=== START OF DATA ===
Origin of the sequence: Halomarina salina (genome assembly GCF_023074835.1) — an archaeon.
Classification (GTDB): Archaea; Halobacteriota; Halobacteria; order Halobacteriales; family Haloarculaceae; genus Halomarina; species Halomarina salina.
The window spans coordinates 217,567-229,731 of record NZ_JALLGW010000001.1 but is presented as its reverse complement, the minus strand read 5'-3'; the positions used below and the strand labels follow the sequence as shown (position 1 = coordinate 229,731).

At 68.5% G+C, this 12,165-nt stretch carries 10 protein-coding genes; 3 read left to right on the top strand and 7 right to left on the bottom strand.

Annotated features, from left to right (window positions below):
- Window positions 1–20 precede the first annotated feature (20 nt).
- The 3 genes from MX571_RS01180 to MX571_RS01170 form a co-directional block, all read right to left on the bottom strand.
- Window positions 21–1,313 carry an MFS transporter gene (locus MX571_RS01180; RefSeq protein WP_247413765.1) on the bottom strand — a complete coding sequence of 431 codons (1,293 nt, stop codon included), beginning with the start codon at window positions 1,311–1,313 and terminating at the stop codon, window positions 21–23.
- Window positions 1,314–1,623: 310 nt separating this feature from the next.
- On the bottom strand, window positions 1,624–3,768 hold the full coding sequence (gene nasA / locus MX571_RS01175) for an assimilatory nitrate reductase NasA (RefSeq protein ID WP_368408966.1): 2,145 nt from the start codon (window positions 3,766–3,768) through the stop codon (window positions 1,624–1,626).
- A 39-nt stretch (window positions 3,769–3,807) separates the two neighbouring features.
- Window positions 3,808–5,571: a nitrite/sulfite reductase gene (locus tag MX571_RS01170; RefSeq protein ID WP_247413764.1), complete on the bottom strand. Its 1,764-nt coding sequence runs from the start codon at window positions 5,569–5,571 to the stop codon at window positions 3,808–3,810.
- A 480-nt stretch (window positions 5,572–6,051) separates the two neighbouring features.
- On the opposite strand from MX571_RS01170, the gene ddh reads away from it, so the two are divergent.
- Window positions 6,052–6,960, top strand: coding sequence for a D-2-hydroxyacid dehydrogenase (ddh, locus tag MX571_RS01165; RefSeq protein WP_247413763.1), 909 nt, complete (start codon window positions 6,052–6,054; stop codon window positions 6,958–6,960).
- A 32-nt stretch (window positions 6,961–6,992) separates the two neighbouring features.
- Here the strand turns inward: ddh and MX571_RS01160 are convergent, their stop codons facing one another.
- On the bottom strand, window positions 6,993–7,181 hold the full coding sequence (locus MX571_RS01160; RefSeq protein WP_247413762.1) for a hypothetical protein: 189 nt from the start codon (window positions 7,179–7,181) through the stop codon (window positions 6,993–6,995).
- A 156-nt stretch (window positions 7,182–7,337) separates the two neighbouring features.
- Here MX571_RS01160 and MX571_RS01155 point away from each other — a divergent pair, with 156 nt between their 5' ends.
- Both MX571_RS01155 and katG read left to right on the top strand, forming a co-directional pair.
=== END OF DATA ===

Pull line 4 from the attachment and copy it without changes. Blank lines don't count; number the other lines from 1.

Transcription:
At 68.5% G+C, this 12,165-nt stretch carries 10 protein-coding genes; 3 read left to right on the top strand and 7 right to left on the bottom strand.